Exosomes were collected from the media of 15 ml K562 cells cultured for 24 hours. The culture media was placed on ice and centrifuged at 800 g for 10 minutes to sediment the cells and subsequently was centrifuged at 12,000 g for 20 minutes to remove the cellular debris. Exosomes were separated from the supernatant by centrifugation at 100,000 g for 2 hours. The exosome pellet was washed once in a large volume of PBS and resuspended in 100 μl of PBS (exosome fraction).
Analysis of exosomes
Acetylcholinesterase activity was assayed by standard procedures ( Ho and Ellman, 1969). Briefly, 15 μl of the exosome fraction were suspended in 100 μl phosphate buffer and incubated with 1.25 mM acetylthiocholine and 0.1 mM 5,5′-dithio-bis(2-nitrobenzoic acid) in a final volume of 1 ml. The incubation was carried out in cuvettes at 37°C, and the change in absorbance at 412 nm was followed continuously.
Fluorescent N-Rh-PE measurement
The fluorescent phospholipid analog N-(lissamine rhodamine B sulfonyl) phosphatidyl ethanolamine (N-Rh-PE) was inserted into the plasma membrane as previously described ( Willem et al., 1990). Briefly, an appropriate amount of the lipid, stored in chloroform/methanol (2:1), was dried under nitrogen and subsequently solubilized in absolute ethanol. This ethanolic solution was injected with a Hamilton syringe into serum-free RPMI (<1% v/v) while vigorously vortexing. The mixture was then added to the cells and they were incubated for 60 minutes at 4°C. After this incubation period, the medium was removed and the cells were extensively washed with cold PBS to remove excess unbound lipids. Labeled cells were cultured in complete RPMI medium to collect exosomes. 50 μl of the exosomal fraction were solubilized with 1.5 ml PBS containing 0.1% Triton X-100 to measure N-Rh-PE using a SLM Aminco Bowman Series 2 luminescence spectrometer at 560 nm and 590 nm excitation and emission wavelengths, respectively.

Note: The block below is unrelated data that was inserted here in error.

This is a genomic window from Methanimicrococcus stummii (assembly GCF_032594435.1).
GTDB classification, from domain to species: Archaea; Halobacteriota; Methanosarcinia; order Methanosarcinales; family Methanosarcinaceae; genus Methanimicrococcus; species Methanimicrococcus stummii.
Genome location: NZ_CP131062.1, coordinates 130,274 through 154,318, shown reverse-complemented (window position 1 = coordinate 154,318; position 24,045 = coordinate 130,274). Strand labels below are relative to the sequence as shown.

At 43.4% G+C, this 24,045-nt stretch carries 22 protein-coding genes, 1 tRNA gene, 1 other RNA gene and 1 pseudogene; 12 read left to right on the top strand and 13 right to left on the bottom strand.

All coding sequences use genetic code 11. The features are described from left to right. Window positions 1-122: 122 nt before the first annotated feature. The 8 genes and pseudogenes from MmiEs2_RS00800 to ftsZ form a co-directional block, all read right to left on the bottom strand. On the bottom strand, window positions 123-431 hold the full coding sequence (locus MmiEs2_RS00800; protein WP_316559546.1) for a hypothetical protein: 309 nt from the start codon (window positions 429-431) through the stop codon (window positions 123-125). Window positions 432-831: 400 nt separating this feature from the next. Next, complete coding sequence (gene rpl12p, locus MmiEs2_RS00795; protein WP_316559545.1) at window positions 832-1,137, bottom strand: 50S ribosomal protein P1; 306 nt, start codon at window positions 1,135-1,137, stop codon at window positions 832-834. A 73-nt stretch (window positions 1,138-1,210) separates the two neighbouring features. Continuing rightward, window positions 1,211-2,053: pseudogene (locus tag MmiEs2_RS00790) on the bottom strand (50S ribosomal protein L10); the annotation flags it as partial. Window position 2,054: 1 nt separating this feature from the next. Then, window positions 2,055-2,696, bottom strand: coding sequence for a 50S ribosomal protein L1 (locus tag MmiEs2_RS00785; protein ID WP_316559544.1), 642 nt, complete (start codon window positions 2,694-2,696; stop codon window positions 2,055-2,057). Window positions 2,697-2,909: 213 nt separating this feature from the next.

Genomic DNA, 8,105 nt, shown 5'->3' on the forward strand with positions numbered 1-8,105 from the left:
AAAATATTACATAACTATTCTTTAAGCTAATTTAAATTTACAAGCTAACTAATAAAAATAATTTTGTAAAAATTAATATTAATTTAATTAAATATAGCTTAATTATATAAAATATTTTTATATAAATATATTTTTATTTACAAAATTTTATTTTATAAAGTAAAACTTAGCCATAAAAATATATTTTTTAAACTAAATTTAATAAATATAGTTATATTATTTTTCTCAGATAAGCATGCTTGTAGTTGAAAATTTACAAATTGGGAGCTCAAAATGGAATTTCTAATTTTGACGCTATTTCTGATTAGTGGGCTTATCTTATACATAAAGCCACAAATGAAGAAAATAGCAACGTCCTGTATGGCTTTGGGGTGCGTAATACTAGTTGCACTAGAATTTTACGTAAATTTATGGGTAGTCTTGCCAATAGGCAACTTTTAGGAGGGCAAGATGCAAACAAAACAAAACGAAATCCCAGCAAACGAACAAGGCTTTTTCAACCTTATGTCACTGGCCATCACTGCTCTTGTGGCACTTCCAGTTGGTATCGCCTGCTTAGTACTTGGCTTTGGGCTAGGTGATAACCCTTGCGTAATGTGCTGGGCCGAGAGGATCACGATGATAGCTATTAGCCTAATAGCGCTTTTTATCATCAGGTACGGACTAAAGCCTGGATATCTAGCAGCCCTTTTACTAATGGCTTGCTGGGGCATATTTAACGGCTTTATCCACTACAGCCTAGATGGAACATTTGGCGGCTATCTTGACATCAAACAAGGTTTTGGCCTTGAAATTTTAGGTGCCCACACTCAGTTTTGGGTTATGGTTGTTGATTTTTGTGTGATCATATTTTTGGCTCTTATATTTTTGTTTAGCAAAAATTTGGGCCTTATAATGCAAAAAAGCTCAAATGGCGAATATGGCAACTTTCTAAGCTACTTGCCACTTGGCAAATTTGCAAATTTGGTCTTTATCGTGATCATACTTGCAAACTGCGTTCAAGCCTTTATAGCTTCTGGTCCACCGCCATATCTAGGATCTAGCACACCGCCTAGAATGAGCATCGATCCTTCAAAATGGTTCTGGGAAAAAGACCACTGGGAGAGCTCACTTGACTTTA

Transferrin recycling assay
Cells were pre-incubated for 1 hour at 37°C in serum-free RPMI medium supplemented with 1% BSA to deplete endogenous transferrin (Tf). They were then incubated with 125I-labeled human Tf (2 μg/ml, 2×106 cpm/μg protein) in serum-free RPMI medium supplemented with 1% BSA for 1 hour at 37°C. Cells were then washed four times with cold PBS and once with an acetate buffer (200 mM sodium acetate and 150 mM NaCl, pH 4.5) for 2 minutes on ice to remove surface-bound Tf. Cells were aliquoted (0.5×106 cells per tube) and incubated at 37°C in 0.5 ml of serum-free RPMI medium containing 100 μM deferoxamine mesylate and 20 μg/ml unlabeled human Tf. At different times, the incubations were stopped by adding 1 ml ice-cold PBS and immediately placing the samples on ice. The samples were centrifuged for 20 seconds at 14,000 g to sediment the cells, and the medium was collected. The cell pellet was then washed with the acetate buffer (see above) to remove surface-bound Tf. The radioactivity in both the medium and the cell pellet was determined using a γ-counter (Packard Cobra). Nonspecific radioactivity (not competed by incubation with a 100-fold excess of unlabeled Tf) did not account for more than 10% of the total cell-associated radioactivity.
Transferrin receptor measurements
Ligand-binding studies were performed as previously described ( Sainte-Marie et al., 1991). Cells were suspended in ice-cold serum-free RPMI medium at 3×106 cells/ml. Binding reactions were prepared with 100μ l of this cell suspension containing 50-500 nM 125I-Tf, with or without 25 μM unlabeled Tf. Samples were incubated at 4°C for 90 minutes, after which 1 ml of cold PBS-BSA was added and the cells pelleted at 14,000 g for 1 minute. The medium was removed and the cells resuspended in 50 μl PBS-BSA and centrifuged through a water-impermeable layer of dibutyl phtalate on 15% sucrose at 14,000 g for 3 minutes. The tubes were quickly frozen using liquid nitrogen, and the tips containing the cell pellets were cut off and counted in a γ-counter. The amount of nonspecifically bound 125I-Tf associated in the presence of excess unlabeled Tf was subtracted from samples incubated in the absence of cold ligand to determine the amount of specific 125I-Tf bound. Specific binding data were analyzed by the Scatchard method to determine the number of Tf binding sites. The total number of transferrin receptors (TfRs) was determined by western blot of whole cell fractions.